Statuette of a Gladiator

Object Details


Statuette of a Gladiator






Roman Empire (Place created)


about A.D. 50



Object Number:



5.9 cm (2 5/16 in.)

Credit Line:

Gift of Barbara and Lawrence Fleischman

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With the closed visor of his helmet completely covering his face, a gladiator strides forward in an attack. A curved rectangular shield protects his left arm and he holds his short sword in his right hand. He wears a variety of other armor including a metal belt at his waist, leather straps wrapped around his right arm and his thighs, and greaves protect his shins.

Gladiatorial combats were an extremely popular form of entertainment in the Roman world. Gladiators were mostly men with few other options, such as slaves, criminals, or prisoners of war, although a few free men chose this risky career. Every gladiator had a specialty, identified by his armor and weapons. Many of the standard types originated from prisoners of war fighting in their native armor. Due to the sport's popularity, small figures of gladiators, made of either terracotta or bronze, were manufactured throughout the Roman empire. The specialty of this figure is difficult to identify. He wears a combination of the weaponry of the myrmillo--a type of gladiator of Gallic origin--and the more heavily-armed hoplomachus or shield fighter.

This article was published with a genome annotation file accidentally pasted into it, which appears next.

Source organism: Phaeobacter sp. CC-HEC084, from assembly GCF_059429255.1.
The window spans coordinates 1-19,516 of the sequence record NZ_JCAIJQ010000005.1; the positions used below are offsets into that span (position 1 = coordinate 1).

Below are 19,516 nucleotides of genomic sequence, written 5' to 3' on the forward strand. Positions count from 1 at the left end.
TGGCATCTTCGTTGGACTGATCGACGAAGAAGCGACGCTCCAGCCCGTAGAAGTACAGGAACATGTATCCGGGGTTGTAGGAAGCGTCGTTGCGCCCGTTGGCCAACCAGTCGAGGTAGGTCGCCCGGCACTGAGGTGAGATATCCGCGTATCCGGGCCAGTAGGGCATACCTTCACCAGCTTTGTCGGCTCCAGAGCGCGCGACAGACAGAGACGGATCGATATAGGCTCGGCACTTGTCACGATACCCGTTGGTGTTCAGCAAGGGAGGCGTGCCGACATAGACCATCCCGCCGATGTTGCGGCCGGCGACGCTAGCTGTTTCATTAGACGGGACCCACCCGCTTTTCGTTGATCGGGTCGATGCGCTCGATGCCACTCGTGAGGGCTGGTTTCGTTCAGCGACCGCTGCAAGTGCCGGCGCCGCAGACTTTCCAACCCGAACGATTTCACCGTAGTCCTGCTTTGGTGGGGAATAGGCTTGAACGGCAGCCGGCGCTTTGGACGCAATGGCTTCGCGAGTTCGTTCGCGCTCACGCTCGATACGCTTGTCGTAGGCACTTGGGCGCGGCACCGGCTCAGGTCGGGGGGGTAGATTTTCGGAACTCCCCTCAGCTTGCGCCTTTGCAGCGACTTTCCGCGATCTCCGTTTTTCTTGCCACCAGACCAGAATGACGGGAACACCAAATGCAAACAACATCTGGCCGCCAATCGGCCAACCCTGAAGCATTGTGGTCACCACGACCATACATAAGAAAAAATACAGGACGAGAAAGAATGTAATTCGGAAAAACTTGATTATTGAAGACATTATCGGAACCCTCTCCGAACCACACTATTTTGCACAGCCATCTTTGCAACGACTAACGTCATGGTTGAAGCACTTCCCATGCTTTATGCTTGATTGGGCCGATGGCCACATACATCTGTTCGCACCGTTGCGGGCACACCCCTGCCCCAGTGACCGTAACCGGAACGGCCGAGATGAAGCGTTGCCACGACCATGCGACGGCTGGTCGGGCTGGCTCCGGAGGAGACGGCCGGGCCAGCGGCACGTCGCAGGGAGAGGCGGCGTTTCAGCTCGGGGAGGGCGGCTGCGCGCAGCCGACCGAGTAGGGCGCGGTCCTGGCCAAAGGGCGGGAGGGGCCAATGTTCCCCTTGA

- 1988

Fritz Bürki & Son, sold to Barbara and Lawrence Fleischman, 1988.

1988 - 1996

Barbara Fleischman


and Lawrence Fleischman, American, 1925 - 1997, donated to the J. Paul Getty Museum, 1996.

A Passion for Antiquities: Ancient Art from the Collection of Barbara and Lawrence Fleischman (October 13, 1994 to April 23, 1995)
  • The J. Paul Getty Museum (Malibu), October 13, 1994 to January 15, 1995
  • The Cleveland Museum of Art (Cleveland), February 14 to April 23, 1995